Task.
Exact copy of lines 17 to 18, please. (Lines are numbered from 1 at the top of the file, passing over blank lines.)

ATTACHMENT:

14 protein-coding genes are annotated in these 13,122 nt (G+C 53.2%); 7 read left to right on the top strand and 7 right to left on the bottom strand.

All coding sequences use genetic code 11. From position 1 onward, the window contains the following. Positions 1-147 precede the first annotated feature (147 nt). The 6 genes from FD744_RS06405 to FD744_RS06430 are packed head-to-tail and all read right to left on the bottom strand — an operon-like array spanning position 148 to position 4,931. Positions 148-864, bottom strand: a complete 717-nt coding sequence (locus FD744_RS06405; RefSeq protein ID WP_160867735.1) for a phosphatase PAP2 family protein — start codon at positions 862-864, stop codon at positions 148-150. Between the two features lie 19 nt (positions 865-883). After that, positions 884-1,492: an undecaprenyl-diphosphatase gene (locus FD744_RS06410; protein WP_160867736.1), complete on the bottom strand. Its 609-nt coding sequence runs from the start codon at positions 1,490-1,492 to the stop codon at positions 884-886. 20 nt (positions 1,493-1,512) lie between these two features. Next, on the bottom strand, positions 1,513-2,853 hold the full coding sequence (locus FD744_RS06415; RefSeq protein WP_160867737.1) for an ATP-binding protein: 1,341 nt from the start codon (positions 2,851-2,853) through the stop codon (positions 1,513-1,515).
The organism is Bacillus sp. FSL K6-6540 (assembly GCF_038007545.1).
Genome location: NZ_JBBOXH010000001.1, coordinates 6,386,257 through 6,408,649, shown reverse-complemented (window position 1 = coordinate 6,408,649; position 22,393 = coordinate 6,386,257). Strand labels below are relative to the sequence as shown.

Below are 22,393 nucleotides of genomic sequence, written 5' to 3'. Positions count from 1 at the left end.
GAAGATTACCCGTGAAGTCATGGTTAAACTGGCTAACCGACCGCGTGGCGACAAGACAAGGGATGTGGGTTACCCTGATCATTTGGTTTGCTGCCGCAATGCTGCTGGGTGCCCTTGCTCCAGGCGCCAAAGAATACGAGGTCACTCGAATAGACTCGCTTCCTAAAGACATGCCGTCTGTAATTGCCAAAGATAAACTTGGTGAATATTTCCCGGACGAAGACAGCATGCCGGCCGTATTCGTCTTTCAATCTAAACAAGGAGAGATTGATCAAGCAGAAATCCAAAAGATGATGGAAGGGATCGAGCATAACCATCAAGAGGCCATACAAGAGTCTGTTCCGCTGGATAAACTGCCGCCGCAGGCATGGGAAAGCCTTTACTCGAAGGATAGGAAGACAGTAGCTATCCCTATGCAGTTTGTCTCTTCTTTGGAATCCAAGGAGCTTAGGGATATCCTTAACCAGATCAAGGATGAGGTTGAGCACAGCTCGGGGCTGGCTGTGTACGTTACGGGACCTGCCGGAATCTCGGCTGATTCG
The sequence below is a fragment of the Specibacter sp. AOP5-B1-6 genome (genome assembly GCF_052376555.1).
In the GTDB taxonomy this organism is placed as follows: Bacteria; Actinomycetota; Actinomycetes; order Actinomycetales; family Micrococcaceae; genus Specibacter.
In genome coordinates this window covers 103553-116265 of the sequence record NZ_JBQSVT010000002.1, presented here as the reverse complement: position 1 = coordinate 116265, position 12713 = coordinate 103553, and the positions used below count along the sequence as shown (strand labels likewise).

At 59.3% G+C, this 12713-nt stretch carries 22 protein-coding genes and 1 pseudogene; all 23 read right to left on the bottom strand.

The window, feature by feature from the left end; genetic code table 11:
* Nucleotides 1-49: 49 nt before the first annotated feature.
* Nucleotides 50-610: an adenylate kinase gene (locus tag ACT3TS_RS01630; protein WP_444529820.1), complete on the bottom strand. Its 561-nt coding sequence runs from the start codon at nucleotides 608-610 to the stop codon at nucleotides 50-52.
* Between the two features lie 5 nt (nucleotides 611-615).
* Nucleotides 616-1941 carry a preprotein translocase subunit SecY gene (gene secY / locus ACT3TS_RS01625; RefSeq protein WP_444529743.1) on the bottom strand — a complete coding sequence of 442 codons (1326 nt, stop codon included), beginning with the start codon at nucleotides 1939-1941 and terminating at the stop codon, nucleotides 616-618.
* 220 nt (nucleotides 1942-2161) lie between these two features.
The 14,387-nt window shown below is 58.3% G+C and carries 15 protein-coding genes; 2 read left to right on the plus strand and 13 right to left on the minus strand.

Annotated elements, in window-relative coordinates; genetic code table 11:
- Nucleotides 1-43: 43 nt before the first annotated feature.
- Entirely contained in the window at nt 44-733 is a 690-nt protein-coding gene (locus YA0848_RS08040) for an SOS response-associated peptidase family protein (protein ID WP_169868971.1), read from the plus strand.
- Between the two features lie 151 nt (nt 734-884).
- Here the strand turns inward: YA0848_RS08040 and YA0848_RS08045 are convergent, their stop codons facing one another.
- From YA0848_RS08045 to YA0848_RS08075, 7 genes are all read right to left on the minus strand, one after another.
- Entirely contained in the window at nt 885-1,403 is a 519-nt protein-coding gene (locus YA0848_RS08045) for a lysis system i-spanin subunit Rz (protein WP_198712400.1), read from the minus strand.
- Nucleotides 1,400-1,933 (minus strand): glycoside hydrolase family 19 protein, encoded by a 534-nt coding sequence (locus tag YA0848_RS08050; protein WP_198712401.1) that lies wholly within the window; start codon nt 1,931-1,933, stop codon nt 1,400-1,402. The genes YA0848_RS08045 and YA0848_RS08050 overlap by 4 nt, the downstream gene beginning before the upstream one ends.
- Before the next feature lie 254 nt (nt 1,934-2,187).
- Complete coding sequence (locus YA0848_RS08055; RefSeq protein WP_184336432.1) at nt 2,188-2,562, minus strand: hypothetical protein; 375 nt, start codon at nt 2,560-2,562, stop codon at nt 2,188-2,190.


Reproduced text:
The 14,387-nt window shown below is 58.3% G+C and carries 15 protein-coding genes; 2 read left to right on the plus strand and 13 right to left on the minus strand.

Annotated elements, in window-relative coordinates; genetic code table 11: